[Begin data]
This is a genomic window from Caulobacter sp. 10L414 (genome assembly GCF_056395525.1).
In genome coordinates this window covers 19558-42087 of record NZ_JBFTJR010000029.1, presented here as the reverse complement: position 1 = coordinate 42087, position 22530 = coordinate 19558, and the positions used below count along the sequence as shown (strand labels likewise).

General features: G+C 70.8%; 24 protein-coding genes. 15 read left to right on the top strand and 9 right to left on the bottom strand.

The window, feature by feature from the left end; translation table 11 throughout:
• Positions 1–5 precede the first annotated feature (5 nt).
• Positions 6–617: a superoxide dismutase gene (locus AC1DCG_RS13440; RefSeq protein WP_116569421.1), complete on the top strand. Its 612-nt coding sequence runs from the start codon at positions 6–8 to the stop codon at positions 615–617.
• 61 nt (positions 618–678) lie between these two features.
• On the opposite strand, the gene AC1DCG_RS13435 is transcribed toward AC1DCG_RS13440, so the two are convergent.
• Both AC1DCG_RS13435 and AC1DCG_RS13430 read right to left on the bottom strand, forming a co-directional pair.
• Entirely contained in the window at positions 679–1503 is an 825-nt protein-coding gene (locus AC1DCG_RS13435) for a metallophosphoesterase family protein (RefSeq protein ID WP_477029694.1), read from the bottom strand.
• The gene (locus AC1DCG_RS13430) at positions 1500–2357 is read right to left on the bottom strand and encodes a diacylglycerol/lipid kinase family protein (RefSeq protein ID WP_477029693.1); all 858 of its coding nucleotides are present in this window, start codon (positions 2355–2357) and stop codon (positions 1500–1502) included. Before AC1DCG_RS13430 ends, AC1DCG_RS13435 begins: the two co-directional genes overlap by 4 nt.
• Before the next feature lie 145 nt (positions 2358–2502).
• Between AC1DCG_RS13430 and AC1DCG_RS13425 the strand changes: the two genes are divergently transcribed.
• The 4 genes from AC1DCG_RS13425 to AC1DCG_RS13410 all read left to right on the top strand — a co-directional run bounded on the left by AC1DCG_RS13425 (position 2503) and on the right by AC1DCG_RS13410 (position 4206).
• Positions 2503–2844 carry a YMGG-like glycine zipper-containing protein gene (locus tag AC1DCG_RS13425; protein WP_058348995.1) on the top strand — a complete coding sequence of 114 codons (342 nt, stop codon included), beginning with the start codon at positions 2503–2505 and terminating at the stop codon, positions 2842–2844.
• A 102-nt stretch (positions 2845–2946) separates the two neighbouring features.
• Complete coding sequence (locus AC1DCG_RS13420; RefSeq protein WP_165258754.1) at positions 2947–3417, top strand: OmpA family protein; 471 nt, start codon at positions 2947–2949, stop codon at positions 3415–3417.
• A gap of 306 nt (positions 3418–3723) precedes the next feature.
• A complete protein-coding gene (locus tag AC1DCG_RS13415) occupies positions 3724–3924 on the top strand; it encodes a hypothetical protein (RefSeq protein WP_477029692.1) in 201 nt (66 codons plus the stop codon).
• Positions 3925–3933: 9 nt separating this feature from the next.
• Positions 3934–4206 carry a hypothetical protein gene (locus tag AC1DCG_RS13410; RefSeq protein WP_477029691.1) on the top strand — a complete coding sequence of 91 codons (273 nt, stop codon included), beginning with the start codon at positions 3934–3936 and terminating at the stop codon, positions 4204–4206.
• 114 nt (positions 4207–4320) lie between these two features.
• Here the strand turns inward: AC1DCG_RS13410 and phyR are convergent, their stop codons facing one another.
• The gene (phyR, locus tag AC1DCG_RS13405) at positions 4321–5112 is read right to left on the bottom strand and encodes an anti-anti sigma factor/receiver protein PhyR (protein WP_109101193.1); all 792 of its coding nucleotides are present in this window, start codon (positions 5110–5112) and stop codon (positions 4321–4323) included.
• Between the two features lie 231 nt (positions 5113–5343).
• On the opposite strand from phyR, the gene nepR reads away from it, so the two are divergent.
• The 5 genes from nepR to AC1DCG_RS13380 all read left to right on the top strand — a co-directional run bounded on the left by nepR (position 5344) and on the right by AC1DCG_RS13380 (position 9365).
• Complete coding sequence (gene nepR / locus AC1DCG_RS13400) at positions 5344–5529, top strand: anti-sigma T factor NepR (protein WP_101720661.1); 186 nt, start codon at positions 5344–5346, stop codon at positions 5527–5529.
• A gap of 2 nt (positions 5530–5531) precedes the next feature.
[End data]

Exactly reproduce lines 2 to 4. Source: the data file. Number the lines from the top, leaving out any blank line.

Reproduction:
In genome coordinates this window covers 19558-42087 of record NZ_JBFTJR010000029.1, presented here as the reverse complement: position 1 = coordinate 42087, position 22530 = coordinate 19558, and the positions used below count along the sequence as shown (strand labels likewise).

General features: G+C 70.8%; 24 protein-coding genes. 15 read left to right on the top strand and 9 right to left on the bottom strand.

The window, feature by feature from the left end; translation table 11 throughout: